Kings of Leon’s Serpents and Snakes Records threw a day party showcasing the label’s roster in Austin yesterday. Naturally, that spawned rumors that the Nashville rockers would make a surprise appearance. Even the door guys at the Blackheart believed it, as did a couple hundred festivalgoers who, at party’s end, packed the house-turned-bar’s backyard in eager anticipation of a performance from the Followills. “Ridiculous!” Serpents and Snakes general manager Seth Riddle said to Rolling Stone of the rumor. Suffice to say, it didn’t happen. But fans of the Followills, and the brothers-and-cousins’ modern brand of American rock & roll, didn’t leave disappointed after a bill boasting performances from the label’s modest, hometown-heavy roster.
Nashville harum-scarum power-garage stoner-punk quartet Turbo Fruits opted to road test new songs for the curious crowd at the showcase, presented by AllSaints. “South-by seems to be about ‘showcasing new music,’ so it’s a good opportunity for us to try to showcase the new tunes and see what flies and what sinks,” Turbo Fruits bassist Dave McCowen told Rolling Stone after the gig, explaining how the band uses crowds at SXSW (where in 2011 they played a near-record-making 17 showcases) as a barometer when deciding on songs for their next record.
The crowd at the Blackheart more than approved of Jonas Stein’s acrobatics. By set’s end, the singer (formerly of Be Your Own Pet) was hanging upside down by his legs from a beam above the stage.
Popular on Rolling Stone
Veteran Nashville-rock luminaries the Features – who Kings of Leon have championed for the better part of a decade, and who the Followills initially founded Serpents and Snakes for the sole purpose of signing – also heavily-peppered their show-closing set with new songs, including the bouncy, New Wave-y earworm “This Disorder,” which the band dropped on Rolling Stone in February. The Features also honored a request or two by a superfan who’d traveled from Guadalajara, Mexico, where the band opened for KOL in 2009.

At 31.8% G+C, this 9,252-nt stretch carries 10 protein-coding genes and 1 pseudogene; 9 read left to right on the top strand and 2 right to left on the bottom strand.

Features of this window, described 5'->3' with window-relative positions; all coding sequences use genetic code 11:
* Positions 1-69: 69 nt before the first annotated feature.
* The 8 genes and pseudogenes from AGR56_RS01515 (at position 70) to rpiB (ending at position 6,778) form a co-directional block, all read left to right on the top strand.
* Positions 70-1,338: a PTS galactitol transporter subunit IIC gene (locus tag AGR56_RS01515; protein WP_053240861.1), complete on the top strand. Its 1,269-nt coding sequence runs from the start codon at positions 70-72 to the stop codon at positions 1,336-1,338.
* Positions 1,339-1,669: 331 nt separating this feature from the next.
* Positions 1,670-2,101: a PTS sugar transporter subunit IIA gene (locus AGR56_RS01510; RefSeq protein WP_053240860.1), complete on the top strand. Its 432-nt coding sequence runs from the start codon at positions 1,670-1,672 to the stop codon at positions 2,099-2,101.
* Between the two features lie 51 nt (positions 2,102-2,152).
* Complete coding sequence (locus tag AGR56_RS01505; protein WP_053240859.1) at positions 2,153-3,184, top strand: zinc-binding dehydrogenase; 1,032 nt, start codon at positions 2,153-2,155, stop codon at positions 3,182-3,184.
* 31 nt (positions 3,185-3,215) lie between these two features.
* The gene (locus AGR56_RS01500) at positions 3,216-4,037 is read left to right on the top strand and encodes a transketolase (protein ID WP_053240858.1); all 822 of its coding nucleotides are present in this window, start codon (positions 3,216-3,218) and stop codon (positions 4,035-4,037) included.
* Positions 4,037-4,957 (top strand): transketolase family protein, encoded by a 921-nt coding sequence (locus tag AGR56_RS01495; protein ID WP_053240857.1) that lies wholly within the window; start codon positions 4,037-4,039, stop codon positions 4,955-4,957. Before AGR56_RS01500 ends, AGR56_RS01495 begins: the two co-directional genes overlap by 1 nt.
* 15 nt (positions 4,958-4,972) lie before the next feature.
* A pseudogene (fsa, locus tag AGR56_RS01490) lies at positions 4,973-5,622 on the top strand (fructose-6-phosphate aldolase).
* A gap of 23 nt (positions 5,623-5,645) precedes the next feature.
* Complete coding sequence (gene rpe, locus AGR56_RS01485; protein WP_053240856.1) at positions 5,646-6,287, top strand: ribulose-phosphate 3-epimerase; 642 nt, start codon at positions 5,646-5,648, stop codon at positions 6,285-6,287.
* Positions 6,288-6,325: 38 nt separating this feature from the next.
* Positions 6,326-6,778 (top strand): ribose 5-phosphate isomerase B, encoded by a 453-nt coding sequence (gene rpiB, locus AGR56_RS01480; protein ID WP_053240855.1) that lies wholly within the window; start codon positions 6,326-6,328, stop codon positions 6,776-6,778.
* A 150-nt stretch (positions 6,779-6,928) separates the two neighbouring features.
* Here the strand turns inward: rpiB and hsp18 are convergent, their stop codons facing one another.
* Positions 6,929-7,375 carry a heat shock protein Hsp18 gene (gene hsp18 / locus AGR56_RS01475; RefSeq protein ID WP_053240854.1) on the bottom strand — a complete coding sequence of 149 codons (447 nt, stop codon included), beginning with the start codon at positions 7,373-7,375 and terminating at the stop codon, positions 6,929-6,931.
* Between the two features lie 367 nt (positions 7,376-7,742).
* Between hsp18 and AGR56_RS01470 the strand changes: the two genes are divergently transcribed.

Fresh-faced Nashville-by-way-of-Mississippi quintet the Weeks, at the moment the most buzzed about band on the label, had prime billing and capitalized on it with a raucous, youthfully-spirited set of raw rock & roll that played perfectly into the Blackheart’s backyard-keg-party-vibe. More than any other band on Serpents and Snakes, the Weeks nervy, careening jangle and scraggily, Southern-stoner look immediately bring to mind Youth and Young Manhood-era Kings of Leon comparisons. Also, singer Cyle Barnes and drummer Cain Barnes are identical twins.
Though the band shares such similarities with their label heads, they bring plenty of their own attributes to the table, especially in ace organist Alex Admiral Collier, who ties the band’s brilliant shambles together with his full-bodied swells and sweeping glisses. And though Cyle Barnes takes a vocal cue or two from Caleb Followill, he has own style as a frontman, stalking the stage hunched over like a long-haired beat poet looking for a lost contact lens. Barnes finished the set singing while crowd surfing. Can you imagine Caleb Followill doing that?